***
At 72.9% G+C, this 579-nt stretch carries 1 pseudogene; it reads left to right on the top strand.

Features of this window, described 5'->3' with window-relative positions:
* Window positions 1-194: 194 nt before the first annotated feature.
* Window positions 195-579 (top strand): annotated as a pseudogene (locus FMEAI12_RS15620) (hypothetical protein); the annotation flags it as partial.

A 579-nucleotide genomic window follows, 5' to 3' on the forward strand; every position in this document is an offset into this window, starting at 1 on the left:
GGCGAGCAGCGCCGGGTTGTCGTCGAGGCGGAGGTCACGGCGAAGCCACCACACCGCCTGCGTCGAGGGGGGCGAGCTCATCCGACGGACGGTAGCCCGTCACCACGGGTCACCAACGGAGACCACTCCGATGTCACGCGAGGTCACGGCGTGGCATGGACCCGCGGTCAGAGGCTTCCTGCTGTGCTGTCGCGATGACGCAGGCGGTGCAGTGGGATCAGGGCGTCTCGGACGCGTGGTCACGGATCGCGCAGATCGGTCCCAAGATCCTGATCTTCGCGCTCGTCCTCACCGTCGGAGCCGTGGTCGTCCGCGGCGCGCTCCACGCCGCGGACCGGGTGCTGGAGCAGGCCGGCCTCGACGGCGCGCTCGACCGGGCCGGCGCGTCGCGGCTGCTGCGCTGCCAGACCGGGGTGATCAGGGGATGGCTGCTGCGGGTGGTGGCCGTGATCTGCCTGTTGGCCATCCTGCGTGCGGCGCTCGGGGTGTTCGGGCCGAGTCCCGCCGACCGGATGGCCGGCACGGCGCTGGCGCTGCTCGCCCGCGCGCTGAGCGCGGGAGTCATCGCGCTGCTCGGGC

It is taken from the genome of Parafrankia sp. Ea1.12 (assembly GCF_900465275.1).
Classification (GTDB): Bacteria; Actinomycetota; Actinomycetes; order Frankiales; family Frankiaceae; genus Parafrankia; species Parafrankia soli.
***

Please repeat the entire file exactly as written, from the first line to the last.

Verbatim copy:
At 72.9% G+C, this 579-nt stretch carries 1 pseudogene; it reads left to right on the top strand.

Features of this window, described 5'->3' with window-relative positions:
* Window positions 1-194: 194 nt before the first annotated feature.
* Window positions 195-579 (top strand): annotated as a pseudogene (locus FMEAI12_RS15620) (hypothetical protein); the annotation flags it as partial.

A 579-nucleotide genomic window follows, 5' to 3' on the forward strand; every position in this document is an offset into this window, starting at 1 on the left:
GGCGAGCAGCGCCGGGTTGTCGTCGAGGCGGAGGTCACGGCGAAGCCACCACACCGCCTGCGTCGAGGGGGGCGAGCTCATCCGACGGACGGTAGCCCGTCACCACGGGTCACCAACGGAGACCACTCCGATGTCACGCGAGGTCACGGCGTGGCATGGACCCGCGGTCAGAGGCTTCCTGCTGTGCTGTCGCGATGACGCAGGCGGTGCAGTGGGATCAGGGCGTCTCGGACGCGTGGTCACGGATCGCGCAGATCGGTCCCAAGATCCTGATCTTCGCGCTCGTCCTCACCGTCGGAGCCGTGGTCGTCCGCGGCGCGCTCCACGCCGCGGACCGGGTGCTGGAGCAGGCCGGCCTCGACGGCGCGCTCGACCGGGCCGGCGCGTCGCGGCTGCTGCGCTGCCAGACCGGGGTGATCAGGGGATGGCTGCTGCGGGTGGTGGCCGTGATCTGCCTGTTGGCCATCCTGCGTGCGGCGCTCGGGGTGTTCGGGCCGAGTCCCGCCGACCGGATGGCCGGCACGGCGCTGGCGCTGCTCGCCCGCGCGCTGAGCGCGGGAGTCATCGCGCTGCTCGGGC

It is taken from the genome of Parafrankia sp. Ea1.12 (assembly GCF_900465275.1).
Classification (GTDB): Bacteria; Actinomycetota; Actinomycetes; order Frankiales; family Frankiaceae; genus Parafrankia; species Parafrankia soli.